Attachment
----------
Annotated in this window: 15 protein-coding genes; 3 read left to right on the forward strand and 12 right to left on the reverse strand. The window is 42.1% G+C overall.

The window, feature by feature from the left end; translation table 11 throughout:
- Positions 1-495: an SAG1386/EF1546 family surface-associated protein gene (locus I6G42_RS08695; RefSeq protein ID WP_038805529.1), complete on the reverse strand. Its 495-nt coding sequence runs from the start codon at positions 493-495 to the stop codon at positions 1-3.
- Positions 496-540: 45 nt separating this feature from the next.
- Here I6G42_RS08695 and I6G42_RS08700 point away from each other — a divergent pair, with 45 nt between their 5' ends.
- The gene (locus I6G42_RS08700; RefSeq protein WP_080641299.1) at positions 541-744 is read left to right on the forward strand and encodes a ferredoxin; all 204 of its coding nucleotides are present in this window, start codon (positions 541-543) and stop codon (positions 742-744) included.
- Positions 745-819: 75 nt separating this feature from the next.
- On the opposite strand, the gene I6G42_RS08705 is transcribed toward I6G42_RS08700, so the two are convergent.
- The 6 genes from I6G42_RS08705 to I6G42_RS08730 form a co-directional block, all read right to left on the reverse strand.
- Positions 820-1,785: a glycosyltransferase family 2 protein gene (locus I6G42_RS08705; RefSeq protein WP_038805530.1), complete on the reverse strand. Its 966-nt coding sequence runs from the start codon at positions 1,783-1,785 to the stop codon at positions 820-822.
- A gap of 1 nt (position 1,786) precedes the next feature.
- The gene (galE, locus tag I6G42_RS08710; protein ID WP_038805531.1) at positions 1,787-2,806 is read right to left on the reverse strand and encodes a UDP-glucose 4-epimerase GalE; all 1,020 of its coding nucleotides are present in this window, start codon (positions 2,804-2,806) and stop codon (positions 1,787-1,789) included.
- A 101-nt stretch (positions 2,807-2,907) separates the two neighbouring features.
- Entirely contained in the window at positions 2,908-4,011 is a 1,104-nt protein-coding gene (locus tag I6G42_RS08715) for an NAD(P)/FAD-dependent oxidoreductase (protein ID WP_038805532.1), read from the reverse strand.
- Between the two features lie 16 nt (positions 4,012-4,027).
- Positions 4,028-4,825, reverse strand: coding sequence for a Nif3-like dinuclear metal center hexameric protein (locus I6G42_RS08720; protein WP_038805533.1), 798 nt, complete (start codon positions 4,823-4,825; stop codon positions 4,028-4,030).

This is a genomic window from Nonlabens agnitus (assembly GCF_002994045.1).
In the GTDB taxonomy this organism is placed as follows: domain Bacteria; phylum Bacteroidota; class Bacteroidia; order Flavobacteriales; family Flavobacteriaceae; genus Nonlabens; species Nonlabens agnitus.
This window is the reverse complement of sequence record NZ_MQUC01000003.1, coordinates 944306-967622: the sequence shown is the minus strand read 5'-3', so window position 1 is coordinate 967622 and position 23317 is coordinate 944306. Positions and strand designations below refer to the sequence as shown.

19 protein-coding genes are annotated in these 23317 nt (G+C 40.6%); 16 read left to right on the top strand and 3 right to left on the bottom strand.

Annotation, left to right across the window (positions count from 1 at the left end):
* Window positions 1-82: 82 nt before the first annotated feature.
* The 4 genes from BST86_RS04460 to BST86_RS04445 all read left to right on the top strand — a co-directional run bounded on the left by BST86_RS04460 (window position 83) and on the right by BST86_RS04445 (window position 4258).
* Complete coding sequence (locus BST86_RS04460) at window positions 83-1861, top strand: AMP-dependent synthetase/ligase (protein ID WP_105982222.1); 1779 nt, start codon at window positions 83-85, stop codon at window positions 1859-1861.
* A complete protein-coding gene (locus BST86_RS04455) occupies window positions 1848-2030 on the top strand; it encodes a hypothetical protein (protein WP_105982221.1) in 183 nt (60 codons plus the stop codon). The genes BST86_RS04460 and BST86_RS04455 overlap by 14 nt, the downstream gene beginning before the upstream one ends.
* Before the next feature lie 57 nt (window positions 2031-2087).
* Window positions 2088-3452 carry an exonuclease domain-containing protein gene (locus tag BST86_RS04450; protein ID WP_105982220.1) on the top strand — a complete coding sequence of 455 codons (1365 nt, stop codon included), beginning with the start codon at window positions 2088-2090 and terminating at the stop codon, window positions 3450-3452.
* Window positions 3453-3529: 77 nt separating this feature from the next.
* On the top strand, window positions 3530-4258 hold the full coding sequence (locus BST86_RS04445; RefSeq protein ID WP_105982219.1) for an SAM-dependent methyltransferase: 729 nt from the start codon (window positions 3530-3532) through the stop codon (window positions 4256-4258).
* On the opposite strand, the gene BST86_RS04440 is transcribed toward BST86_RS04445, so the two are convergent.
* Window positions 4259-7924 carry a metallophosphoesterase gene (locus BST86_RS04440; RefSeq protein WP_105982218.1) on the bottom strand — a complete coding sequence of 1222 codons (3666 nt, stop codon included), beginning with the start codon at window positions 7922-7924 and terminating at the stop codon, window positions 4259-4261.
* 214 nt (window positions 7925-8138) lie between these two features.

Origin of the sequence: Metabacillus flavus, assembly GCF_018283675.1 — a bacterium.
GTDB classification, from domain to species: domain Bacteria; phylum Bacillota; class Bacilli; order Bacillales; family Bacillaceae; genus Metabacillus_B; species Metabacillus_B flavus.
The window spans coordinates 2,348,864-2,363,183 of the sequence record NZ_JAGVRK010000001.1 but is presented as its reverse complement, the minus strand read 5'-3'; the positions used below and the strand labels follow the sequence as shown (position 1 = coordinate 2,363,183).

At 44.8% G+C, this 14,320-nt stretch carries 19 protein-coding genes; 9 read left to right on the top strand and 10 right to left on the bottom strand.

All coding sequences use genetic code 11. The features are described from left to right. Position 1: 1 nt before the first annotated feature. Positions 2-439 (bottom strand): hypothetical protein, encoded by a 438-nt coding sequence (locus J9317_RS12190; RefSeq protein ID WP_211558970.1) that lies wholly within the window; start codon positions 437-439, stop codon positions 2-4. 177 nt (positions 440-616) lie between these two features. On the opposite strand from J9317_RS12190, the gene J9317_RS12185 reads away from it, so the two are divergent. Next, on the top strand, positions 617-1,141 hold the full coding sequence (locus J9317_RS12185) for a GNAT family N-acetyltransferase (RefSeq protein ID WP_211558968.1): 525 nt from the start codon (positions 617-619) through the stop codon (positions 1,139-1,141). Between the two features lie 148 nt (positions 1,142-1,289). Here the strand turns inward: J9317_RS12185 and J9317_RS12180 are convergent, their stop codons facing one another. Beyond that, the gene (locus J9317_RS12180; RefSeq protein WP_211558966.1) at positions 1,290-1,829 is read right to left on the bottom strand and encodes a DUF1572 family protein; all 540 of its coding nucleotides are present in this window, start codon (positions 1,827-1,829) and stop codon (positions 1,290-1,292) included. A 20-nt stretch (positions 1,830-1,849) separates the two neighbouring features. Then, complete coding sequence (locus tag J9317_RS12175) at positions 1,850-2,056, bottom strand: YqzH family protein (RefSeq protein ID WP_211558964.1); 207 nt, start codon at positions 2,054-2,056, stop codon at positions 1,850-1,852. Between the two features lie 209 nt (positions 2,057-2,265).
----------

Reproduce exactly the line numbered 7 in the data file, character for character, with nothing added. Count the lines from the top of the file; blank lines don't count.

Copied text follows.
- Positions 745-819: 75 nt separating this feature from the next.